Red Light Nation: A look at Chinese sexual awakening

Updated: 2013-02-01 13:24

By Kelly Chung Dawson in New York (China Daily)

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Red Light Nation: A look at Chinese sexual awakening

Red Light Nation: A look at Chinese sexual awakening

In Behind the Red Door, the journalist Richard Burger suggests that while it is tempting to view China's growing openness toward sex to be in delayed parallel to the West, the country's sexual history has traveled a separate course.

"No other culture has experienced such dramatic swings in attitudes toward sex," Burger said. "China and the West have followed radically different trajectories."

Western readers might be surprised to learn that ancient China rivaled Greece for pushing the boundaries of openness toward human sexuality. As far back as the Warring States period (841 -221 BC), ruling lords and emperors were widely documented to have openly taken young male lovers. Taoist practitioners also advocated sex with multiple women for longevity.

While the oft-repeated categorization of China as a "land of contradictions" is at this point a worn cliché, Burger notes that the cliché only exists because of how accurate the label has proved to be. The contradictions that have long complicated generalizations about Chinese culture and history are just as dramatic in surveying the country's relationship with sex, he said.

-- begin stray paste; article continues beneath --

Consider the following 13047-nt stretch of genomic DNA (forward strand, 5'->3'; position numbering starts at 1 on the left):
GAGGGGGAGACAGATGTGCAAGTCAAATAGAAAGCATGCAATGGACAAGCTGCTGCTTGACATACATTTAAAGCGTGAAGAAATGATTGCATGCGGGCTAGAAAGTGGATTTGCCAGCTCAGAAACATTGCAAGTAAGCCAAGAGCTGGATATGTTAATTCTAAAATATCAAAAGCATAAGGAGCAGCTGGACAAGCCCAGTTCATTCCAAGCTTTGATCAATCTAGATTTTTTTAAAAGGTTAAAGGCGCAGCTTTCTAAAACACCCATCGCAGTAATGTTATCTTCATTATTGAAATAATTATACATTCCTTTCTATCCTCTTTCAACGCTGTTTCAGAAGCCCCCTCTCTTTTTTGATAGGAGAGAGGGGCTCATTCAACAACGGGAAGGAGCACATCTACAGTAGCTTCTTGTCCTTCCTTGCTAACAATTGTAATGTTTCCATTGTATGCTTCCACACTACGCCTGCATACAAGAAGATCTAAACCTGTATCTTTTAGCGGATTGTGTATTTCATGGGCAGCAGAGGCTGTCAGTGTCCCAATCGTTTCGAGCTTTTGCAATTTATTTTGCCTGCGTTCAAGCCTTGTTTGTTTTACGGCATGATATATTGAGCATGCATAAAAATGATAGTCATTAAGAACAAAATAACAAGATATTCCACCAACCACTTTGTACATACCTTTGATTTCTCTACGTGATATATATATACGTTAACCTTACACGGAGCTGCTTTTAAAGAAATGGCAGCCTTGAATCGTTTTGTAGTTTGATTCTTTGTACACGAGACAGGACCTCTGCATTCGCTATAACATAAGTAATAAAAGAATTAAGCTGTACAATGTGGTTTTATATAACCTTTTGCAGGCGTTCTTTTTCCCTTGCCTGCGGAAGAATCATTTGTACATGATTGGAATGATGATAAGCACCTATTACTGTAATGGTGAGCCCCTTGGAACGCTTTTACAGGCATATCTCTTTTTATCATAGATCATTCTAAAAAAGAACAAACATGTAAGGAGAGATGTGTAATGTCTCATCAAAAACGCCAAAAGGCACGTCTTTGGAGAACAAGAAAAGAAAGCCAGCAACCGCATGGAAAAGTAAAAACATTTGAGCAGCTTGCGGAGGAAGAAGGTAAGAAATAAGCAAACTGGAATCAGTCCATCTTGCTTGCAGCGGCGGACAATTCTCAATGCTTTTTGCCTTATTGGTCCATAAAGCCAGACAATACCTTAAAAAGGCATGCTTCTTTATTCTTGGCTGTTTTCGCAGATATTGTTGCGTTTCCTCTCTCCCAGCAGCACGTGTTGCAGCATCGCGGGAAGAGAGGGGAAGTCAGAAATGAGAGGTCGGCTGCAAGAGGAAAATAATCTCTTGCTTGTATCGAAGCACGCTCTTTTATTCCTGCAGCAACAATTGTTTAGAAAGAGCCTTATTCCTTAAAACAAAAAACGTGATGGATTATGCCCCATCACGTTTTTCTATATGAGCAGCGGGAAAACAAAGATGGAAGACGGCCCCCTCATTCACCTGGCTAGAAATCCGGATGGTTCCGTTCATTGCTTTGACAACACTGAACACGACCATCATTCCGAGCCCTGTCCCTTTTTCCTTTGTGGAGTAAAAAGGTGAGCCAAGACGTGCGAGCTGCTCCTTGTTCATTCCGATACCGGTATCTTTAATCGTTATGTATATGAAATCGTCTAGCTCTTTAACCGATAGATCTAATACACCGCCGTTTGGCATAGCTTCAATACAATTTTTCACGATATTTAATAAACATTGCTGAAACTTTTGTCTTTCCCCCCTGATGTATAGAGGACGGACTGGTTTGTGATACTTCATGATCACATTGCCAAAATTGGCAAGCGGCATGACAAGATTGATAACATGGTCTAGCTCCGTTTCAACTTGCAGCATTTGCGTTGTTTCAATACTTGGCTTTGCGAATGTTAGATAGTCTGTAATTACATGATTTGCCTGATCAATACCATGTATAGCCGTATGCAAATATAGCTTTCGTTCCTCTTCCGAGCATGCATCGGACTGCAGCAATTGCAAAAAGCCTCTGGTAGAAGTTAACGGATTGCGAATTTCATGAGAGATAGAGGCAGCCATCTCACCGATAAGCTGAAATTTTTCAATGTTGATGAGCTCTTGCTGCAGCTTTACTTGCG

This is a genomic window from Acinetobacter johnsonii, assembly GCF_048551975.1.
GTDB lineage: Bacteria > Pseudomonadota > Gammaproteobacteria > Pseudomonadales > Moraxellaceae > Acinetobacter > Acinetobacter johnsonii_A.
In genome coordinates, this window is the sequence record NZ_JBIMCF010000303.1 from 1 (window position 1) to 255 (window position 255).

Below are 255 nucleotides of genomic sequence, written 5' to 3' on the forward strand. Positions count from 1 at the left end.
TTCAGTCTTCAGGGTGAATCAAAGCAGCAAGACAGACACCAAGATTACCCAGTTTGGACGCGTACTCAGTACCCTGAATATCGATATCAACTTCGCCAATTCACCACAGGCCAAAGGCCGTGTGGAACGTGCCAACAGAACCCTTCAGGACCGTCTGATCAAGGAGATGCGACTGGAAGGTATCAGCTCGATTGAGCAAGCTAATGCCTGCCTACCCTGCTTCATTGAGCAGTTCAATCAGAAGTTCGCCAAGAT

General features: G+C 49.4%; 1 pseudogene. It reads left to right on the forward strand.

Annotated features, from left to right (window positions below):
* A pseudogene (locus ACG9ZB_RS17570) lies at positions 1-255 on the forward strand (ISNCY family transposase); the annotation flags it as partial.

"Looking at a Chinese newspaper one day you might get the impression China is as sexually liberated as Sweden, and the next you might think China is actively engaged in sexual repression," he writes. "Are the Chinese hyper-shy about sex or surprisingly liberal? As the expression goes:

It's complicated. The story of sex in China, from thousands of years ago to today, is an astonishing one Contradictions have been there throughout China's sexual history, and they are alive and well today."

Under the Tang Dynasty (AD 618-907), China experienced "unprecedented sexual liberalism," only to swing toward "repressive orthodoxy" under the Qing rulers (1644-1911). Shifts in sexual attitudes occurred even within dynastic periods, and as Burger notes, some of China's most graphically sexual art was produced during so-called repressive eras.

Western influences have played an undeniable role in shifting Chinese attitudes toward sex, dating back to the country's defeat during the second Opium War (1856-1860), Burger argues. Flabbergasted at the seeming ease with which the British had won, Qing emperors began studying Western philosophies and religions, leading to a pointed shift toward sexual restrictiveness. Puritanical attitudes reached an apex during the "Cultural Revolution" (1966-76), only easing after the opening up of the 1980s, as Western businessmen arrived with expectations of a ready sex trade.

Among the variety of subjects tackled in Behind the Red Door are the continued ban against pornography; the vast differences in sexual attitudes that exist between youth in urban areas and their rural counterparts; hymen restoration surgery; and increasing rates of infidelity among a growing population of migrant workers separated from their families.